Aloes flowering at the Ruth Bancroft Garden right now
Last weekend I was lucky enough to attend an aloe tour at the Ruth Bancroft Garden led by curator Brian Kemble. In his long career as a plantsman and on many trips to succulent hot spots like Mexico, South Africa, and Madagascar, Brian has amassed an encyclopedic knowledge he's always willing to share. To a plant nerd like me, Brian is a superstar, and I embrace every opportunity I get to learn from him.
This year, Brian will celebrate his 40th anniversary working at the Ruth Bancroft Garden. I believe he was the first “real” employee Ruth Bancroft hired for her garden. Working side by side with Ruth, both literally and figuratively, Brian played an instrumental role in shaping the garden. In fact, I think it's fair to say that without Brian, his expertise, and his commitment, the RBG would not be what it is today.
Brian, a world-renowned aloe expert and hybridizer, knows every aloe in the garden—where it comes from, what growing conditions it prefers, and what its idiosyncrasies are. Since the tour on Saturday lasted only an hour, there was only so much territory Brian was able to cover. Obviously, the focus was on the species that are currently in flower, but there are so many other aloes in the garden. Maybe some day the RBG will have an in-depth aloe tour; I'm ready to invest a morning or an afternoon!
|Brian Kemble talking about Aloe rubroviolacea in the foreground|
See what's blooming in the Ruth Bancroft Garden right now.
|Aloe arborescens (and Agave franzosinii)|
|Aloe arborescens and a fluffy NOID cactus|
|The purple-tinged plants in the foreground are Aloe rubroviolaceae|
|Aloe ferox with orange flowers|
|Aloe marlothii (in flower), with Aloe 'Hellskloof Bells' (a Brian Kemble hybrid of Aloe pearsonii × Aloe distans on the right)|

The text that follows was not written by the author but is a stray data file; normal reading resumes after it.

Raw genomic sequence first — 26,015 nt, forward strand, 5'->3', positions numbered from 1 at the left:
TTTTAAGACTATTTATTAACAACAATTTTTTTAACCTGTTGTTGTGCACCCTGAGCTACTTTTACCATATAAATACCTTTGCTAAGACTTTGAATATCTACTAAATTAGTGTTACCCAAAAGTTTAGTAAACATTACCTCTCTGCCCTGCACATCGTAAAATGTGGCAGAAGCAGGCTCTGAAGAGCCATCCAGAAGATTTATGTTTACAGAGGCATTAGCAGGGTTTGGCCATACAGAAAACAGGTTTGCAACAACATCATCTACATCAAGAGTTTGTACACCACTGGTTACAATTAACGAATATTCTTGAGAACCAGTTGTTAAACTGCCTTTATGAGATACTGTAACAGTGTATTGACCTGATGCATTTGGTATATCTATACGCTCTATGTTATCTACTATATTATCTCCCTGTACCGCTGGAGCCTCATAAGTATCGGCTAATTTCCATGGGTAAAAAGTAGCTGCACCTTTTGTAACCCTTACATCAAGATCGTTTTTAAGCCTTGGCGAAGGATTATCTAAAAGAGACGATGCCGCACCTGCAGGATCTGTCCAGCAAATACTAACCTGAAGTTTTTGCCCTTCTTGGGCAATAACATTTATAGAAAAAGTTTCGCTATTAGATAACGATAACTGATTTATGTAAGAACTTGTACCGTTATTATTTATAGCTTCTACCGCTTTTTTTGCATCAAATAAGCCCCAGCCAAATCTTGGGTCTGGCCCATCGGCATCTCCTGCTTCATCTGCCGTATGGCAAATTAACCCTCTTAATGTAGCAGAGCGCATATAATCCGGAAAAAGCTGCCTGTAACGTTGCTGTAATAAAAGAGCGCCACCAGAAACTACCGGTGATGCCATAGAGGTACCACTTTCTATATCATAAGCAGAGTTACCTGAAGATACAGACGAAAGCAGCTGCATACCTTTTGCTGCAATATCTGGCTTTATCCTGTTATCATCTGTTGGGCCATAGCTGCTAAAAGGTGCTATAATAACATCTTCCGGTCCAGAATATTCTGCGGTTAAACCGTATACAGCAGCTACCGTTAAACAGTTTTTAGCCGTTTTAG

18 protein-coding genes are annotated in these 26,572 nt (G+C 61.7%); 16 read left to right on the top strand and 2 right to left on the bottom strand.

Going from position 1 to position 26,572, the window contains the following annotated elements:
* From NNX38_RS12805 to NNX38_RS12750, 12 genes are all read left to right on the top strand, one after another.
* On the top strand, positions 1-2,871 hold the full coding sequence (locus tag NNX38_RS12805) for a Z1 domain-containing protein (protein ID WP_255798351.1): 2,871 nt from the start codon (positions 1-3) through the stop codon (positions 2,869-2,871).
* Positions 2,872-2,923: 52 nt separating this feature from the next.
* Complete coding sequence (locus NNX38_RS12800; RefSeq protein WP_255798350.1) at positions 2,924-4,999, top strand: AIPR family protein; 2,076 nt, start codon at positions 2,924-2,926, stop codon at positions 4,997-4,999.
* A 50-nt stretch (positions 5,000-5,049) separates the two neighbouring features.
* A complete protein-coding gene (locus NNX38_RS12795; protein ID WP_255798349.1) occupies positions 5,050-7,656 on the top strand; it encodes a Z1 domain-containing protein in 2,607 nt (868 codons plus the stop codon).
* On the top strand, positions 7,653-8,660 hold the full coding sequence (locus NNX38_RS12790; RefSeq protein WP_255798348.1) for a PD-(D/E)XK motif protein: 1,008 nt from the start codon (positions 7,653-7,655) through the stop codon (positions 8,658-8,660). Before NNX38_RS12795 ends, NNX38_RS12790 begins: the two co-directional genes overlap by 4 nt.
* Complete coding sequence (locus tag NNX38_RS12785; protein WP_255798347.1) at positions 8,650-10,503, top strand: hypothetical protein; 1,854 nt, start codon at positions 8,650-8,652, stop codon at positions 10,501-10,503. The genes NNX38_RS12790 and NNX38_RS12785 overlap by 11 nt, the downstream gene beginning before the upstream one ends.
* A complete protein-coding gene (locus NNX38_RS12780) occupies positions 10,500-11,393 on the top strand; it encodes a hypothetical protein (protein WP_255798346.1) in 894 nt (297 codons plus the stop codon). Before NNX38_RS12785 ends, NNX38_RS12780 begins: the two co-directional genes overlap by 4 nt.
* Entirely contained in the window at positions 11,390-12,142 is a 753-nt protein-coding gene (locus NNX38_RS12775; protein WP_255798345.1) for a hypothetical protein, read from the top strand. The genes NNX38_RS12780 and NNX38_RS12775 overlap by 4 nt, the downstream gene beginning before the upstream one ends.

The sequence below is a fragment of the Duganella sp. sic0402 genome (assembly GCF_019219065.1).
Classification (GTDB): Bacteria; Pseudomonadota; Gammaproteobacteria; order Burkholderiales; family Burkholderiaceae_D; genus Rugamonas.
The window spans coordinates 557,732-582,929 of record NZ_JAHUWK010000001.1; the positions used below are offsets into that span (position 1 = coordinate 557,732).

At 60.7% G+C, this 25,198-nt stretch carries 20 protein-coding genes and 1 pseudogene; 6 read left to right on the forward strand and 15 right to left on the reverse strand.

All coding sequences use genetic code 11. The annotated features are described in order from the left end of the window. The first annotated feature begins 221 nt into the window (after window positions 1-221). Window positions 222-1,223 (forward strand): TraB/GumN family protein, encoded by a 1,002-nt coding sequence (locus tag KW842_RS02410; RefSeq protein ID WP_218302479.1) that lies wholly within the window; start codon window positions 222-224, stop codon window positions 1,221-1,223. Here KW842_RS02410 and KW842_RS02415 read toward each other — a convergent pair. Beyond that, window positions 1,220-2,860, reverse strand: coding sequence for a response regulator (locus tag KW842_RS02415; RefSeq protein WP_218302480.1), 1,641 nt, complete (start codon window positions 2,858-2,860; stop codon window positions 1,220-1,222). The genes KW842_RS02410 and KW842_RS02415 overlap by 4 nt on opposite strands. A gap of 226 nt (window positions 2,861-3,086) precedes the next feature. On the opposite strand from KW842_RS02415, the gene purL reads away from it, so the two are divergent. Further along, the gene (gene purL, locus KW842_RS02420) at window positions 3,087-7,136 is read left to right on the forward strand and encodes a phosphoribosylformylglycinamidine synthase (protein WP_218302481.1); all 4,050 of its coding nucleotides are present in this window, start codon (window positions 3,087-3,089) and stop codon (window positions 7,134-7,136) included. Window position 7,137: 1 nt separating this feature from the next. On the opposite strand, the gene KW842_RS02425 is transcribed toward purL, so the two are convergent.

|Aloe marlothii (in flower) and Aloe 'Hellskloof Bells'|
|Brian Kemble with Aloe 'Hellskloof Bells', his hybrid of Aloe pearsonii × Aloe distans. The taller aloe is Aloidendron dichotomum.|
|Three different forms of Aloe ferox|
|Aloe ferox and Aloe marlothii|
|Aloe branddraaiensis flowers in front of Agave ovatifolia|
|The yellow flowers in front of this Agave ovatifolia are from Aloe mudenensis|
|Aloe karasbergensis (according to Brian Kemble, this species flowers whenever it feels like it)|
|Aloiampelos tenuior var. rubriflora|
|Aloe 'Creamsicle' in front of Aloidendron 'Hercules'|
|The building you see in the upper left is the new Visitor and Education Center|
|Candelabrum form of Aloe ferox|
|White-flowered form of Aloe ferox|
|White-flowered form of Aloe ferox|
|According to Brian, the only way you get white-flowered seedlings is to cross-pollinate two white-flowered Aloe ferox|
|Aloe flexilifolia × rubroviolaceae (Brian Kemble hybrid)|
At the end of the tour, each participant received a small Aloe petrophila grown by Brian from seed collected from the plant in the photo above. Plants make the best kind of souvenir, especially when they're so closely tied to a place you love!
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